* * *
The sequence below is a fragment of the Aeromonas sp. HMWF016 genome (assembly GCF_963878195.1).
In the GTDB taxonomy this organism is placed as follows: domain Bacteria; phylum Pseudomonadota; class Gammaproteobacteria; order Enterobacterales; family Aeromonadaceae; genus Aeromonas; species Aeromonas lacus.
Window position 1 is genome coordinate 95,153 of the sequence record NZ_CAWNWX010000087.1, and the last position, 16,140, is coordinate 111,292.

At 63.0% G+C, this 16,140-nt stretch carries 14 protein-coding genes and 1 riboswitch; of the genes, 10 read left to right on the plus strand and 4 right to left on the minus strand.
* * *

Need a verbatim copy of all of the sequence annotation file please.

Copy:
The sequence below is a fragment of the Aeromonas sp. HMWF016 genome (assembly GCF_963878195.1).
In the GTDB taxonomy this organism is placed as follows: domain Bacteria; phylum Pseudomonadota; class Gammaproteobacteria; order Enterobacterales; family Aeromonadaceae; genus Aeromonas; species Aeromonas lacus.
Window position 1 is genome coordinate 95,153 of the sequence record NZ_CAWNWX010000087.1, and the last position, 16,140, is coordinate 111,292.

At 63.0% G+C, this 16,140-nt stretch carries 14 protein-coding genes and 1 riboswitch; of the genes, 10 read left to right on the plus strand and 4 right to left on the minus strand.